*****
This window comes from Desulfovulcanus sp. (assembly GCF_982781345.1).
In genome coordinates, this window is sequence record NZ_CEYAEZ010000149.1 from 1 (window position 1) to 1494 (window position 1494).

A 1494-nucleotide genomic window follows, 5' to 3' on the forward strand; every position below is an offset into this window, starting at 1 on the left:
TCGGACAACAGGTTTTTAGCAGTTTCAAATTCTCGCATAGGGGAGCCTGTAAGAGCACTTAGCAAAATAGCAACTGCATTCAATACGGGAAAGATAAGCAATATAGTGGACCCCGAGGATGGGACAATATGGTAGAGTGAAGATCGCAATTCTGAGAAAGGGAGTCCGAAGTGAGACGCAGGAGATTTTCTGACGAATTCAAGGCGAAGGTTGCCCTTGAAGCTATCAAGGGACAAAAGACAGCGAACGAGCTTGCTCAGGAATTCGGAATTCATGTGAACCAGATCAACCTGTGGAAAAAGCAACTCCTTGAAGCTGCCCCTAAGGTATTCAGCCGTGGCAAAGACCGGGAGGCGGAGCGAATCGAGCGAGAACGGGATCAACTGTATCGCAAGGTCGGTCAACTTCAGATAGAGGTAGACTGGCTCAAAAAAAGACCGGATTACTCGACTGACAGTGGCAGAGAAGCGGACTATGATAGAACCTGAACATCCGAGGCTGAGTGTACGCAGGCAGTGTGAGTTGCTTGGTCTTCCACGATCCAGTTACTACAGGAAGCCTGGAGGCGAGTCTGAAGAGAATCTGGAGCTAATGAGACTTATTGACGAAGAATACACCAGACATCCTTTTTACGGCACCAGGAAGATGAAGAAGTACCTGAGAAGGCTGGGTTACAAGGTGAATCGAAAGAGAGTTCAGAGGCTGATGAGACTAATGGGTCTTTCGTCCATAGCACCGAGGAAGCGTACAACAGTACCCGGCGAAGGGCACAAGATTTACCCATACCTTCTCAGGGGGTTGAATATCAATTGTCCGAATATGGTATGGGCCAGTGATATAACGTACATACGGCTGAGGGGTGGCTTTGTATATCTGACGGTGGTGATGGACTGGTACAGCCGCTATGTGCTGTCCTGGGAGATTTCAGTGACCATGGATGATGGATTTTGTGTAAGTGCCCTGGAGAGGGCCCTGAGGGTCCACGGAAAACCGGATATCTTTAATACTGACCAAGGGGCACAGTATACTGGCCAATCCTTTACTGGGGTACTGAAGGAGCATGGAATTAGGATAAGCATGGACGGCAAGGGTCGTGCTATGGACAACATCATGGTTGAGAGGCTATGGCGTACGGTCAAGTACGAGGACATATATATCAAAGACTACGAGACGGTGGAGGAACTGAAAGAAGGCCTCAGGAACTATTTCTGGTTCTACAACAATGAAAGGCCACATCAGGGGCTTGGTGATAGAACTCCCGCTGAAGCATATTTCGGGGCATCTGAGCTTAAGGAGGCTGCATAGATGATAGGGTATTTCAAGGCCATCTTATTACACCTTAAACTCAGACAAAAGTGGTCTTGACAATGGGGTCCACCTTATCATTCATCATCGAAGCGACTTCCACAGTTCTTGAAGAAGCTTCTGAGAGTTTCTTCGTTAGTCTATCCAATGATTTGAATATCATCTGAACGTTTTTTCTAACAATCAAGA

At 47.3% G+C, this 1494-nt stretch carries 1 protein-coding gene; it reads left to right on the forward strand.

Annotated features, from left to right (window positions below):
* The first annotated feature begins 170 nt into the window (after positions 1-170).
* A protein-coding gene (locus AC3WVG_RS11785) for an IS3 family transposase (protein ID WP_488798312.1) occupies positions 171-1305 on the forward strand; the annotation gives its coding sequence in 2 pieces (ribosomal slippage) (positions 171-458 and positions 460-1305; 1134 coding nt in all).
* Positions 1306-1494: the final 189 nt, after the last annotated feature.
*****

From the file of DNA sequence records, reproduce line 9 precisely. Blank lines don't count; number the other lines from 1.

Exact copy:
* Positions 1306-1494: the final 189 nt, after the last annotated feature.